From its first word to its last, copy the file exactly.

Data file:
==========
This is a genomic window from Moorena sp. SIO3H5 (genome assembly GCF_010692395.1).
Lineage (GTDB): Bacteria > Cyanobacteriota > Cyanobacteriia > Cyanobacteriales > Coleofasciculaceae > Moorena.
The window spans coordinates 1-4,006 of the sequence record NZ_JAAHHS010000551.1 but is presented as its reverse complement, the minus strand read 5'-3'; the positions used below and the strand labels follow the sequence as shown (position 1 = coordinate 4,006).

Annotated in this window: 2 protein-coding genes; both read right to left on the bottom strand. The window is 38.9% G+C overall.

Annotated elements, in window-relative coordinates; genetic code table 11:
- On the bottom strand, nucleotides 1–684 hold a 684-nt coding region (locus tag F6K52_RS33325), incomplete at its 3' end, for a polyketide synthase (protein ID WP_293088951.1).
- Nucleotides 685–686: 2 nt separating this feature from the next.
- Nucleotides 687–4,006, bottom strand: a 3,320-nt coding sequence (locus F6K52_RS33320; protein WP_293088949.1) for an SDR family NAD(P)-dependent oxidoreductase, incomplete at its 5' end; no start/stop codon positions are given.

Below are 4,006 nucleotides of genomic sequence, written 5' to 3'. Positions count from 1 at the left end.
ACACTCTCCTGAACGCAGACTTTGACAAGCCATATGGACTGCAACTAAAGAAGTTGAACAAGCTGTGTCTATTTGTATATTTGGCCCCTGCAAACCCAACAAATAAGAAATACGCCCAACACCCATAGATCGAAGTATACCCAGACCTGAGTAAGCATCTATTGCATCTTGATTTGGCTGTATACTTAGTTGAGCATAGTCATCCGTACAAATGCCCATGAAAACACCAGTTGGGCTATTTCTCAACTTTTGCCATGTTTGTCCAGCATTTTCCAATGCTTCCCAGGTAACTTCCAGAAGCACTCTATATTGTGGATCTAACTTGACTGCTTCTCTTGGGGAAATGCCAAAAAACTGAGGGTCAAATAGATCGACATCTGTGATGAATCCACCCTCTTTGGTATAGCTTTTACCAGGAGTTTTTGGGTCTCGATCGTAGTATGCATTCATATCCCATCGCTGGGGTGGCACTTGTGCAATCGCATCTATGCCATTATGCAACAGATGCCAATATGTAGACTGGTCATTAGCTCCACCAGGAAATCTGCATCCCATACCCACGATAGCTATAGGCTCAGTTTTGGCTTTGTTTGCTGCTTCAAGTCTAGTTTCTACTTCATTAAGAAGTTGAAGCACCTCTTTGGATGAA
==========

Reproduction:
This is a genomic window from Moorena sp. SIO3H5 (genome assembly GCF_010692395.1).
Lineage (GTDB): Bacteria > Cyanobacteriota > Cyanobacteriia > Cyanobacteriales > Coleofasciculaceae > Moorena.
The window spans coordinates 1-4,006 of the sequence record NZ_JAAHHS010000551.1 but is presented as its reverse complement, the minus strand read 5'-3'; the positions used below and the strand labels follow the sequence as shown (position 1 = coordinate 4,006).

Annotated in this window: 2 protein-coding genes; both read right to left on the bottom strand. The window is 38.9% G+C overall.

Annotated elements, in window-relative coordinates; genetic code table 11:
- On the bottom strand, nucleotides 1–684 hold a 684-nt coding region (locus tag F6K52_RS33325), incomplete at its 3' end, for a polyketide synthase (protein ID WP_293088951.1).
- Nucleotides 685–686: 2 nt separating this feature from the next.
- Nucleotides 687–4,006, bottom strand: a 3,320-nt coding sequence (locus F6K52_RS33320; protein WP_293088949.1) for an SDR family NAD(P)-dependent oxidoreductase, incomplete at its 5' end; no start/stop codon positions are given.

Below are 4,006 nucleotides of genomic sequence, written 5' to 3'. Positions count from 1 at the left end.
ACACTCTCCTGAACGCAGACTTTGACAAGCCATATGGACTGCAACTAAAGAAGTTGAACAAGCTGTGTCTATTTGTATATTTGGCCCCTGCAAACCCAACAAATAAGAAATACGCCCAACACCCATAGATCGAAGTATACCCAGACCTGAGTAAGCATCTATTGCATCTTGATTTGGCTGTATACTTAGTTGAGCATAGTCATCCGTACAAATGCCCATGAAAACACCAGTTGGGCTATTTCTCAACTTTTGCCATGTTTGTCCAGCATTTTCCAATGCTTCCCAGGTAACTTCCAGAAGCACTCTATATTGTGGATCTAACTTGACTGCTTCTCTTGGGGAAATGCCAAAAAACTGAGGGTCAAATAGATCGACATCTGTGATGAATCCACCCTCTTTGGTATAGCTTTTACCAGGAGTTTTTGGGTCTCGATCGTAGTATGCATTCATATCCCATCGCTGGGGTGGCACTTGTGCAATCGCATCTATGCCATTATGCAACAGATGCCAATATGTAGACTGGTCATTAGCTCCACCAGGAAATCTGCATCCCATACCCACGATAGCTATAGGCTCAGTTTTGGCTTTGTTTGCTGCTTCAAGTCTAGTTTCTACTTCATTAAGAAGTTGAAGCACCTCTTTGGATGAA